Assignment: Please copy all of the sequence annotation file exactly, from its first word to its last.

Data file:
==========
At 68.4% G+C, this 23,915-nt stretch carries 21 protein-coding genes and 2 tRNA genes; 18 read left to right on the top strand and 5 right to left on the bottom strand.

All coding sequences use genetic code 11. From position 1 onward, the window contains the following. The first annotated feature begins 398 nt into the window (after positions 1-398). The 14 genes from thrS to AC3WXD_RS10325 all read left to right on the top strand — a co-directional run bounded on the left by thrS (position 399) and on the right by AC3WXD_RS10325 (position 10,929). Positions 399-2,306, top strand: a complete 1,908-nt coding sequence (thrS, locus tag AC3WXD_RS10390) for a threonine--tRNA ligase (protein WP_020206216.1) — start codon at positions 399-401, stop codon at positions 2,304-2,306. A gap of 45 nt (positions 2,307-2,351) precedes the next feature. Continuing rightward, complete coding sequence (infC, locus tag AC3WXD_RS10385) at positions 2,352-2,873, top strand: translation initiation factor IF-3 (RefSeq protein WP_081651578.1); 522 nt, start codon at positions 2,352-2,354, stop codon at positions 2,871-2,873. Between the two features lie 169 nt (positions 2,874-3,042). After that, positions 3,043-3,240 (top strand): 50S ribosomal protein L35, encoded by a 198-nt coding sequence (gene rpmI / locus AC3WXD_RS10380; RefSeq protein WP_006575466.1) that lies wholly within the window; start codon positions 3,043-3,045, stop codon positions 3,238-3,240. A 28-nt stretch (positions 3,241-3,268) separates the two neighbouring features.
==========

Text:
At 68.4% G+C, this 23,915-nt stretch carries 21 protein-coding genes and 2 tRNA genes; 18 read left to right on the top strand and 5 right to left on the bottom strand.

All coding sequences use genetic code 11. From position 1 onward, the window contains the following. The first annotated feature begins 398 nt into the window (after positions 1-398). The 14 genes from thrS to AC3WXD_RS10325 all read left to right on the top strand — a co-directional run bounded on the left by thrS (position 399) and on the right by AC3WXD_RS10325 (position 10,929). Positions 399-2,306, top strand: a complete 1,908-nt coding sequence (thrS, locus tag AC3WXD_RS10390) for a threonine--tRNA ligase (protein WP_020206216.1) — start codon at positions 399-401, stop codon at positions 2,304-2,306. A gap of 45 nt (positions 2,307-2,351) precedes the next feature. Continuing rightward, complete coding sequence (infC, locus tag AC3WXD_RS10385) at positions 2,352-2,873, top strand: translation initiation factor IF-3 (RefSeq protein WP_081651578.1); 522 nt, start codon at positions 2,352-2,354, stop codon at positions 2,871-2,873. Between the two features lie 169 nt (positions 2,874-3,042). After that, positions 3,043-3,240 (top strand): 50S ribosomal protein L35, encoded by a 198-nt coding sequence (gene rpmI / locus AC3WXD_RS10380; RefSeq protein WP_006575466.1) that lies wholly within the window; start codon positions 3,043-3,045, stop codon positions 3,238-3,240. A 28-nt stretch (positions 3,241-3,268) separates the two neighbouring features.